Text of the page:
Plastic heart beats for three days, kicks off revolution

Artificial Heart

The first plastic heart was the predecessor to this Jarvick-7 artificial heart pump. Image: Wikimedia Commons

The Smithsonian Institution has millions of items in its vaults that many never get to see. On Monday, in honor of Valentine’s Day, the Smithsonian released a picture of the first plastic heart. This artificial heart beat for three days before being replaced by a human heart.

History of the plastic heart that beat for three days

The first plastic heart ever to be implanted in a human being was installed in 1969. The plastic heart was developed by Dr. Domingo Liotta and implanted by Dr. Denton A. Cooley. Dr. Cooley commandeered the plastic heart from Dr. Liotta’s lab and implanted it without approval. The patient’s plastic heart beat for three days before a human transplant heart was found. Despite the human heart, the patient died, but the plastic heart kicked off a plastic heart revolution. The plastic heart itself is in the Smithsonian Institution, which released a picture of it to celebrate St. Valentine’s Day.

Development of plastic heart transplants

Though the first “plastic” heart was implanted in 1969, it was not until 2004 that the FDA approved a plastic heart implant. The Jarvick-7 was the first viable plastic heart transplant that beat for a long period of time, and it was developed in 1982. The plastic heart that was approved in 2004 is used as a temporary replacement until a human heart can be found for transplant. In 2006, the FDA approved a permanent plastic heart transplant, the AbioCor Implantable Replacement Heart. Currently, plastic hearts can only be supported with 13-pound devices carried in a backpack and costs $18,000 a year to maintain.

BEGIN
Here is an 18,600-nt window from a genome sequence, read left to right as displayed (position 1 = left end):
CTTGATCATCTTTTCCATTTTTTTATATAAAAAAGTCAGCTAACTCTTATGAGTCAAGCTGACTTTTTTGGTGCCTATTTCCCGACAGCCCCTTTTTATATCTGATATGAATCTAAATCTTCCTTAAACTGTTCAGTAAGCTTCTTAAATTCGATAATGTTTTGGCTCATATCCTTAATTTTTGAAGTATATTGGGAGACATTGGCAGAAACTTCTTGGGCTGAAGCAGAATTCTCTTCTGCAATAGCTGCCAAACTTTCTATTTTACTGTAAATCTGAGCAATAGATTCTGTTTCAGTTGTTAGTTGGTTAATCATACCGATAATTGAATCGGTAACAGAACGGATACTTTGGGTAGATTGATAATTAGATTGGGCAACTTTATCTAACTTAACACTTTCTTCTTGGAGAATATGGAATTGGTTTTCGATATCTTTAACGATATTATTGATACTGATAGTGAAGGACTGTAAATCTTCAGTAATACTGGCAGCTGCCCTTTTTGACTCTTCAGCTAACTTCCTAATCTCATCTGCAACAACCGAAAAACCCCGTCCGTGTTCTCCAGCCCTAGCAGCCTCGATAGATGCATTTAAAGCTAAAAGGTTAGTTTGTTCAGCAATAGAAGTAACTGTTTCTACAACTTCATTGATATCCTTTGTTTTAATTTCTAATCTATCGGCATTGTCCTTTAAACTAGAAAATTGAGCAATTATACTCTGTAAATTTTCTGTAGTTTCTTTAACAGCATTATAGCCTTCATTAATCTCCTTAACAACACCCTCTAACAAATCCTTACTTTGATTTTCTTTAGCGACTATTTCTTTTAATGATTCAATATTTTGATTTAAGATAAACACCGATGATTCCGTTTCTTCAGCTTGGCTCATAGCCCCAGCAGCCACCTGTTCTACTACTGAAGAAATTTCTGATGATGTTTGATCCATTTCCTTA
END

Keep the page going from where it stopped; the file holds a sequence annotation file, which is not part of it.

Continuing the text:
Is a self-contained plastic heart possible?

The dream of a plastic heart that started in 1969 has still not come to full fruition. Though plastic hearts that keep a person alive are now available, they require maintenance and heavy equipment to be kept very close. There are researchers working on an entirely self-contained artificial heart, but with more than 30 years between the first plastic heart beating for three days and a 13-pound-backpack-supported heart, it may decades before something more self-contained is possible.


New York Times
American Heart Association

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